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August 19, 2020


Notes and Changes since last report

  • It was 76°F, calm and partly cloudy 2:00 PM on August 19, 2020.
  • The skys would range from clear to clouded over this afternoon.
  • Mushrooms were the feature today.
  • This week's trail report covers the Wappinger Creek Trail side of the trail system.

The Trails

  • Goldenrods were starting to fill the Old Hayfield by Gifford House with color.
  • A tiny blur in the path in front of me was a Peck's skipper.
  • The air was a little cool and when it opened its wings to warm up, the spot pattern showed it to be a female.
  • Several kinds of grasshopper were around, too.
  • In spite of their bright yellow, American gold finch were able to disappear in the spotted knappweed.
  • I lost the butterfly I was tracking and found a dragonfly instead.
  • A female Zabulon skipper and several least skippers were back in the same corner.
  • The shade in the corner with the Sedge Meadow Trail is largely due to a hickory.
  • Its nuts would soon be under foot - if squirrles don't get them first.
  • The hackberry emperors were still guarding the area from some 15 feet above.
  • And the Zabulon skipper, lower down, actually drove away a passing clouded sulphur.
  • Gray dogwood berries were ripening These used to be ammunition at the school bus stop.
  • A giant swallowtail passed across the trail behind the Sedge Meadow.
  • It got away without a photo, but the reliable Appalachian brown was still perching in the sun.
  • If that one looked a little worn, an eastern tiger swallowtail in the back Old Hayfield was tattered.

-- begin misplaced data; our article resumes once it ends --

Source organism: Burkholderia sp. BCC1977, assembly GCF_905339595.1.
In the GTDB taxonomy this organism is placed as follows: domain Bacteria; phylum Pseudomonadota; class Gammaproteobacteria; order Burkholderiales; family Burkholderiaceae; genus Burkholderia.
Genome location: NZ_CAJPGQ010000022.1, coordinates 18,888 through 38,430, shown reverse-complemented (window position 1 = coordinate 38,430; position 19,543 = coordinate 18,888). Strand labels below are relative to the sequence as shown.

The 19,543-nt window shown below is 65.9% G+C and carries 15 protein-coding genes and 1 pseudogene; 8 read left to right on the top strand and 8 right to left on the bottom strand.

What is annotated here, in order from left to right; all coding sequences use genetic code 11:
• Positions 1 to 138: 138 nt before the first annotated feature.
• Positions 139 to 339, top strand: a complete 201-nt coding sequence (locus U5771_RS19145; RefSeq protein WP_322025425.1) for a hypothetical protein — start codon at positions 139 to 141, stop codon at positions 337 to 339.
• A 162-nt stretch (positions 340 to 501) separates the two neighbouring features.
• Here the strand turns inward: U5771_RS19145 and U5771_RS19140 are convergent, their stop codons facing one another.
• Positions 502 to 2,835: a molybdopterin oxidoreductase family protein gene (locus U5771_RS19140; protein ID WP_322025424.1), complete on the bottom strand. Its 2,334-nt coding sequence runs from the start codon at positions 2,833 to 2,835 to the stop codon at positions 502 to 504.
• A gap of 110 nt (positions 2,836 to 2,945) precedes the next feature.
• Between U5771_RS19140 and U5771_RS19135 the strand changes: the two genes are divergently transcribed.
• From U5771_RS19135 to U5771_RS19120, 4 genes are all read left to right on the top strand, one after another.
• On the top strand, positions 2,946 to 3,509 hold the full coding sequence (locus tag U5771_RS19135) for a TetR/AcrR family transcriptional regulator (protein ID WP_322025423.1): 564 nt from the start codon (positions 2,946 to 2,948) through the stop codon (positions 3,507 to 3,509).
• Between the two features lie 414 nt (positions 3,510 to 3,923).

• Virgin's bower, a clematis, was blooming along the edge of the field.
  • Out in the middle, a great spangled fritillary stretched out for as much sun as a passing cloud would allow.
  • A pair of mating pearl crescents was near the edge. Females have paler orange on the mid to marginal area of the forewing.
  • With the entire forewing margin missing, an eastern tailed-blue was almost hard to recognize.
  • The other side was mostly intact and settled any doubts.
  • A large ant hill was a tempting higher vantage point... except for the ants.
  • It was hard to pass up a gleaming dogbane beetle.
  • A large, brown mushroom was just inside the woods on the Wappinger Creek Trail.
  • Brilliant orange and yellow was the next one.
  • A red one had been knocked over and chewed on.
  • An even redder one had a distinctive stem.
  • Salmon or peach, it was hard to call the next one.
  • The sheer size of a plain white one was enough to make it outstanding.
  • A shelf fungus was growing on the end of an oak log.
  • Right below was something strange even among the mushrooms.
  • A rather plain brown mushroom was perched on a creek bank.
  • That provided the opportunity to get a good look at an alternative to gills.
  • The floodplain of the Wappinger Creek was getting thick with invasive Japanese stilt grass.
  • Along so many roadsides now, it can be separated from similar grasses by the shiny mid vein and the namesake roots. And it's kind of satisfying to pull.
  • On the other side of the creek, a gray squirrel stretched out in the sun and watched.
  • I watched the Creek flowing by the "Appendix" a while then was on my way.
  • Next week: The Cary Pines Trail side of the trail system.


  • 1 Ruby-throated Hummingbird
  • 1 Red-bellied Woodpecker
  • 2 Hairy Woodpecker
  • 2 Great Crested Flycatcher
  • 1 Red-eyed Vireo
  • 2 Blue Jay
  • 3 Black-capped Chickadee
  • 2 White-breasted Nuthatch
  • 10 Gray Catbird
  • 2 Eastern Towhee
  • 14 American Goldfinch
  • 1 Downy rattlesnake plantain
  • 1 Virgin's bower
  • 1 Giant Swallowtail
  • 1 Eastern Tiger Swallowtail
  • 1 Spicebush Swallowtail
  • 5 Cabbage White
  • 7 Clouded Sulphur
  • 1 Eastern Tailed-Blue
  • 3 Great Spangled Fritillary
  • 9 Pearl Crescent
  • 2 Hackberry Emperor
  • 2 Common Ringlet
  • 3 Common Wood-Nymph
  • 1 Monarch
  • 15 Silver-spotted Skipper
  • 3 Least Skipper
  • 2 Peck's Skipper
  • 1 Tawny-edged Skipper
  • 6 Zabulon Skipper